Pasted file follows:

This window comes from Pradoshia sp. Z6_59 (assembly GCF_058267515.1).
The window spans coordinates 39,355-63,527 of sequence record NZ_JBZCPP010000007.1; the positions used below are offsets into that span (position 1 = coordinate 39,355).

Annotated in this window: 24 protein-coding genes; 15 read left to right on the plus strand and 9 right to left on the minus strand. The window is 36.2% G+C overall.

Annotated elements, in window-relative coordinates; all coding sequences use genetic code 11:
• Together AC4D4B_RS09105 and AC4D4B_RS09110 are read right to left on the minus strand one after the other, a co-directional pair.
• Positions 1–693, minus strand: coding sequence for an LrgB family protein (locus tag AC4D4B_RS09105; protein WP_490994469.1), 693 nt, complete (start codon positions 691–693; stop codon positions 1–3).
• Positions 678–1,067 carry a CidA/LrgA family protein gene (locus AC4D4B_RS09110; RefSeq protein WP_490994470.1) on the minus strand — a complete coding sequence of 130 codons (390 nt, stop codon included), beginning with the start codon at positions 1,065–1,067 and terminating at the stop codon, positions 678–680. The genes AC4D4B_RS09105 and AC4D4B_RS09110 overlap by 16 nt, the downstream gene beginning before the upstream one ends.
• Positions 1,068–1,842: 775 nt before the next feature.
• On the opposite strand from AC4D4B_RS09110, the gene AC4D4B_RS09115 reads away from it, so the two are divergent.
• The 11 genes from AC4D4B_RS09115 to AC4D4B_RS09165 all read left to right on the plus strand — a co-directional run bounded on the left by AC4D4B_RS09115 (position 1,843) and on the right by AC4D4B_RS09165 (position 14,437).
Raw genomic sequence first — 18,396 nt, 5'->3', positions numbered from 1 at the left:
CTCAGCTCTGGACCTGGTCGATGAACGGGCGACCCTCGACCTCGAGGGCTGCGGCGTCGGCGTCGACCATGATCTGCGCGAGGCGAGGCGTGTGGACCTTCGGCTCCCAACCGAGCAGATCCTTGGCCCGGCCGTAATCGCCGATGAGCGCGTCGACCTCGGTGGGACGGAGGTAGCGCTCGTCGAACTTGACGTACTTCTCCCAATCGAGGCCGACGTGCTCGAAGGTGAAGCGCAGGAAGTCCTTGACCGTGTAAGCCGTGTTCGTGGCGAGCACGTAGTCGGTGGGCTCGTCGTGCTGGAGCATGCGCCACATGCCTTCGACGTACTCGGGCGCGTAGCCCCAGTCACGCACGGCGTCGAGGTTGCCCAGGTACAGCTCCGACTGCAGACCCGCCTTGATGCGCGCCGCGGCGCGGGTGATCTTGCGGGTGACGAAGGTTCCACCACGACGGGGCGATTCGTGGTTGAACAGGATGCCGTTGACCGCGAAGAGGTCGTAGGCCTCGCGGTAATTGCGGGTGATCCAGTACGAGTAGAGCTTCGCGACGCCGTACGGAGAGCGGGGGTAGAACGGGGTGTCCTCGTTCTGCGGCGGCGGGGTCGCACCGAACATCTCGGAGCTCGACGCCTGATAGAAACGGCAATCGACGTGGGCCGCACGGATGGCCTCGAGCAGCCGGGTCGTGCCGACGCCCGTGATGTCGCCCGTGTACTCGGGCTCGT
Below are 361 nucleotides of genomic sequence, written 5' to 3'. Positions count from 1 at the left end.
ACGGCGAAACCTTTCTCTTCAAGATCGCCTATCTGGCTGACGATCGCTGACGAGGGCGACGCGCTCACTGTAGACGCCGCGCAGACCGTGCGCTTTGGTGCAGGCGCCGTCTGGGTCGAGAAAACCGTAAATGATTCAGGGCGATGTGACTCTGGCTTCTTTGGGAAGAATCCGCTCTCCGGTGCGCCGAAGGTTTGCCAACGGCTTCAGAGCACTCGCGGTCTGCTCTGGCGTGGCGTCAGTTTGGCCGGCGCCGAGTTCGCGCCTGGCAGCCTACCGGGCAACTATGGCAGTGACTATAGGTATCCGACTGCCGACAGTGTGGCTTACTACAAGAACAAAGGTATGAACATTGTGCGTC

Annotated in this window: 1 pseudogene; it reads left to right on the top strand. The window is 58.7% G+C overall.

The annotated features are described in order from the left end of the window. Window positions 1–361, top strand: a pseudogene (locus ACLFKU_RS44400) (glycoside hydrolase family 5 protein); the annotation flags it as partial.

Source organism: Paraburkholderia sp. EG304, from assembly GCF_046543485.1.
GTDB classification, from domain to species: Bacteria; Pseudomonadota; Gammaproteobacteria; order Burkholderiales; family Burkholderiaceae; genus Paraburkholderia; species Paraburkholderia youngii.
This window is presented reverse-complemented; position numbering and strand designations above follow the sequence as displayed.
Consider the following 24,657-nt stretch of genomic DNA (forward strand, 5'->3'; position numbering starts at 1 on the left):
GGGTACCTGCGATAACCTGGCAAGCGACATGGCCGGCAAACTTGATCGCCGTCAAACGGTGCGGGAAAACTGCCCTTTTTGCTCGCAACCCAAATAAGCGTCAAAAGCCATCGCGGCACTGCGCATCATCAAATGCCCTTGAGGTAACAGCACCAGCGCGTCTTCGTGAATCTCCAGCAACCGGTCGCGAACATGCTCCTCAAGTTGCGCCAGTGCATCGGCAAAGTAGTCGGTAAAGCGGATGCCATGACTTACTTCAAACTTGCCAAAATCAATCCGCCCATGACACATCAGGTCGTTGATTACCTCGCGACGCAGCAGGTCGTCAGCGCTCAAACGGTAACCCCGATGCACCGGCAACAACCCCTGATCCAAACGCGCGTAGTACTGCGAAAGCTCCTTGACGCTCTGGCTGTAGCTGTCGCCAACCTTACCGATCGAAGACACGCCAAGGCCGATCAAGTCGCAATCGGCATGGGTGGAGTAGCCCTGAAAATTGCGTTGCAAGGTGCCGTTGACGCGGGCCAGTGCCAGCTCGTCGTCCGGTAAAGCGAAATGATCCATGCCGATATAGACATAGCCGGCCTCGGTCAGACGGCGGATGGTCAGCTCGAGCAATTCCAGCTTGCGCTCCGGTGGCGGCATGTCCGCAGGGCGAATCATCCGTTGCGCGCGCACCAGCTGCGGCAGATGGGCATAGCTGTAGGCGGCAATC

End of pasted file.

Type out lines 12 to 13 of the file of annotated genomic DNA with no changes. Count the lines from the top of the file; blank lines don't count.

CTCAGCTCTGGACCTGGTCGATGAACGGGCGACCCTCGACCTCGAGGGCTGCGGCGTCGGCGTCGACCATGATCTGCGCGAGGCGAGGCGTGTGGACCTTCGGCTCCCAACCGAGCAGATCCTTGGCCCGGCCGTAATCGCCGATGAGCGCGTCGACCTCGGTGGGACGGAGGTAGCGCTCGTCGAACTTGACGTACTTCTCCCAATCGAGGCCGACGTGCTCGAAGGTGAAGCGCAGGAAGTCCTTGACCGTGTAAGCCGTGTTCGTGGCGAGCACGTAGTCGGTGGGCTCGTCGTGCTGGAGCATGCGCCACATGCCTTCGACGTACTCGGGCGCGTAGCCCCAGTCACGCACGGCGTCGAGGTTGCCCAGGTACAGCTCCGACTGCAGACCCGCCTTGATGCGCGCCGCGGCGCGGGTGATCTTGCGGGTGACGAAGGTTCCACCACGACGGGGCGATTCGTGGTTGAACAGGATGCCGTTGACCGCGAAGAGGTCGTAGGCCTCGCGGTAATTGCGGGTGATCCAGTACGAGTAGAGCTTCGCGACGCCGTACGGAGAGCGGGGGTAGAACGGGGTGTCCTCGTTCTGCGGCGGCGGGGTCGCACCGAACATCTCGGAGCTCGACGCCTGATAGAAACGGCAATCGACGTGGGCCGCACGGATGGCCTCGAGCAGCCGGGTCGTGCCGACGCCCGTGATGTCGCCCGTGTACTCGGGCTCGT
Below are 361 nucleotides of genomic sequence, written 5' to 3'. Positions count from 1 at the left end.